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Last Updated: Tuesday, 6 November 2007, 15:42 GMT
Rare orchid found on spoil heap
Young's Helleborine
Young's Helleborine only grow at two sites in Scotland
Rare orchids found growing on a spoil tip next to an old coal mine could represent "evolution in progress", according to experts.

The orchids, known as Young's Helleborine, or Epipactis Youngiana, only grow at 10 locations in the UK.

Experts believe they took root at Almond Bing, near Falkirk, almost as soon as the last miners left in the mid-1980s.

Only two sites in Scotland are known to support the rare flowers.

Each of the 10 areas of the UK on which the flower is found are former industrial sites.

Industrial landscape

Research suggests the species is a newly-developed variety of the more common Broadleaved Helleborine.

The finding could mean that the Broadleaved Helleborine has adapted itself to suit the inhospitable terrain of an old pit bing.

Plant experts working at the bing said the flowers showed evolution in action.

The bing is covered in trees and other kinds of growth, but these orchids are unique
Craig Macadam
Falkirk Council

They have harvested thousands of minuscule seeds from the pink plants' green seedpods in an attempt to understand more about them.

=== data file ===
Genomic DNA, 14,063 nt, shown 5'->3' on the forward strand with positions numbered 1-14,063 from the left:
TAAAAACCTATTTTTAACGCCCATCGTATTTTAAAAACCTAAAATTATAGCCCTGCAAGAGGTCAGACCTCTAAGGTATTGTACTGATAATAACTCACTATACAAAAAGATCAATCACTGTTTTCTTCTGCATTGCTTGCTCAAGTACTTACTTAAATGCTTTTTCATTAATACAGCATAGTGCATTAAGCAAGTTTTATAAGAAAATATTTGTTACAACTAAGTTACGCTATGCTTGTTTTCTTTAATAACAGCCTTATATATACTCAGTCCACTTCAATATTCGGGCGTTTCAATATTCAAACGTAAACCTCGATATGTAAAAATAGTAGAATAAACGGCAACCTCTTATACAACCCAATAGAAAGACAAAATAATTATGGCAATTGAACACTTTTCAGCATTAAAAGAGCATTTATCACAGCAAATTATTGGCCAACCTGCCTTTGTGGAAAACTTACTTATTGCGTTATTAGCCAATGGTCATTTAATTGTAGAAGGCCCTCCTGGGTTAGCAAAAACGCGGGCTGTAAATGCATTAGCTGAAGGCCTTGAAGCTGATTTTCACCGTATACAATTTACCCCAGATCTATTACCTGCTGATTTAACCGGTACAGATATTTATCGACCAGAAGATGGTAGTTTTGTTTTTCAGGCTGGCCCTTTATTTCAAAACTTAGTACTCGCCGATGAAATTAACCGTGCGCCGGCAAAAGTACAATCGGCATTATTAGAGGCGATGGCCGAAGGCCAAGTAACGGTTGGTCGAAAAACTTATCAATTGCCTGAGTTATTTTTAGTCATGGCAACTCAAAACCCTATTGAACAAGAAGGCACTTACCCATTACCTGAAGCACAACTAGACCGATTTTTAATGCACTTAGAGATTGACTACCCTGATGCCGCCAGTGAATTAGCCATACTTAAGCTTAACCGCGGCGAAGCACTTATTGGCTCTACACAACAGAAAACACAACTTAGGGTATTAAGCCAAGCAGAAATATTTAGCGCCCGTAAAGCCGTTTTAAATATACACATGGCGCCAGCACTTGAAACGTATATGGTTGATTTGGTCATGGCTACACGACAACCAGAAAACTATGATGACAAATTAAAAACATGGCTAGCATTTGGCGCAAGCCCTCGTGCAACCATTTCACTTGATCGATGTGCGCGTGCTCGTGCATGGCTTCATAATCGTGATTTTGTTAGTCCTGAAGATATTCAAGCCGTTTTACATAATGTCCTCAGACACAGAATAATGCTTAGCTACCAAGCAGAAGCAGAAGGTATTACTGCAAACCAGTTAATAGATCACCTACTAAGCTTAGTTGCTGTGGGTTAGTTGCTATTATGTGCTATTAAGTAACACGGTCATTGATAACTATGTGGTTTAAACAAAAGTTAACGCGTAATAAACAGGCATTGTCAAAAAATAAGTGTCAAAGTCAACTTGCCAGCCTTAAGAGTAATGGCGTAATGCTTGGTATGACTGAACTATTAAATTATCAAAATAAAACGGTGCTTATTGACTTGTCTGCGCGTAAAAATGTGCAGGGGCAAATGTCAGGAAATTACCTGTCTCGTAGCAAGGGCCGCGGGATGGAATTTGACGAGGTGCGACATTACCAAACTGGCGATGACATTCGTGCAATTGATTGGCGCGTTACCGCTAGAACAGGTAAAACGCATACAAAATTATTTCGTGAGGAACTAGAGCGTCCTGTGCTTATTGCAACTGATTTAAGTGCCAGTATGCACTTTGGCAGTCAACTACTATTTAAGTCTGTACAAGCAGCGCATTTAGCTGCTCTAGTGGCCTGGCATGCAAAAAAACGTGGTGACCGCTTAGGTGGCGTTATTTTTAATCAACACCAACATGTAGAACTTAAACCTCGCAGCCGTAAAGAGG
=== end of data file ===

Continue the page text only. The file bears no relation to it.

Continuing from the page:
Craig Macadam, biodiversity officer at Falkirk Council, said the plant "thrived" in the tough conditions at the bing, next to the former Muiravonside Colliery, which was flooded during the miners' strike of 1985 and later abandoned.

"This particular species is found at less than ten places across the UK - with only this one in Falkirk and another in West Lothian in Scotland," he said.

"The rest are spread across England and Wales."

Half of the seeds have been sent off to labs for further research by the UK Hardy Orchid Society, based at Oxford, while the rest have been replanted in other areas of former colliery bings to examine how they grow.

'Future generations'

Mr Macadam added: "They seem to thrive on post-industrial landscapes and Almond Bing is just ideal for that.

"We don't know exactly how they got there, but we think they have been dormant in the soil and when the soil has been disturbed they have grown through the soil.

"The bing is covered in trees and other kinds of growth, but these orchids are unique."

Suzanne Cooper, spokeswoman for leading Plant protection charity Plantlife Scotland, said it was important to monitor rare plants to preserve them for future generations.

She added: "We will be excited to see what happens, both to the seeds being propagated and those that have been sown on site.

"We hope the information we obtain will help Plantlife Scotland to give the right advice about the conservation of these plants here at Almond Bing and other similar sites."

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